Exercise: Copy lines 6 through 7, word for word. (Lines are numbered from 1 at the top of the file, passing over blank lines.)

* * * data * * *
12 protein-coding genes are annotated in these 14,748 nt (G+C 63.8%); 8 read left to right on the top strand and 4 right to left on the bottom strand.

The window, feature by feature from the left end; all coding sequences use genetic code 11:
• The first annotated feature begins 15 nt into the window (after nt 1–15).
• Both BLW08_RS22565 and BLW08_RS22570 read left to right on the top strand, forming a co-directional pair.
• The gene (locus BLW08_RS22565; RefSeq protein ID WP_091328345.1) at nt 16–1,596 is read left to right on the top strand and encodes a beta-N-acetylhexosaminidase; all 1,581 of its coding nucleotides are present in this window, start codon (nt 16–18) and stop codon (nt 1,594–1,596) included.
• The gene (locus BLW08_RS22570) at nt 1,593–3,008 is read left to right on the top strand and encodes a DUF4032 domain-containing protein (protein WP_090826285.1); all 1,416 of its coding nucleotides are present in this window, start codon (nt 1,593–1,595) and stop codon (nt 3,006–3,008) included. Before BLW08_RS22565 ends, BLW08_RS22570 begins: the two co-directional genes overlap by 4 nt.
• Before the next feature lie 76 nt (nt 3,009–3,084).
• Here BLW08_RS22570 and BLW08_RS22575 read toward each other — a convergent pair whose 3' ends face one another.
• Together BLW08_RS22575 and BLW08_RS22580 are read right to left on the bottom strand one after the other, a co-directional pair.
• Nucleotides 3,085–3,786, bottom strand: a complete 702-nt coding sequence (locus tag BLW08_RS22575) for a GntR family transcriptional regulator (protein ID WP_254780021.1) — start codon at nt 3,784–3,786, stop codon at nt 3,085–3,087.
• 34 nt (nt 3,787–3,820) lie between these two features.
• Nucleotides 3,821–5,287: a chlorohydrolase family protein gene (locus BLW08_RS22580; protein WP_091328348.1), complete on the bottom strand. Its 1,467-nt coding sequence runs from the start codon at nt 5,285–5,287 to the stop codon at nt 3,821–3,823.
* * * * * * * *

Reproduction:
• The gene (locus BLW08_RS22570) at nt 1,593–3,008 is read left to right on the top strand and encodes a DUF4032 domain-containing protein (protein WP_090826285.1); all 1,416 of its coding nucleotides are present in this window, start codon (nt 1,593–1,595) and stop codon (nt 3,006–3,008) included. Before BLW08_RS22565 ends, BLW08_RS22570 begins: the two co-directional genes overlap by 4 nt.
• Before the next feature lie 76 nt (nt 3,009–3,084).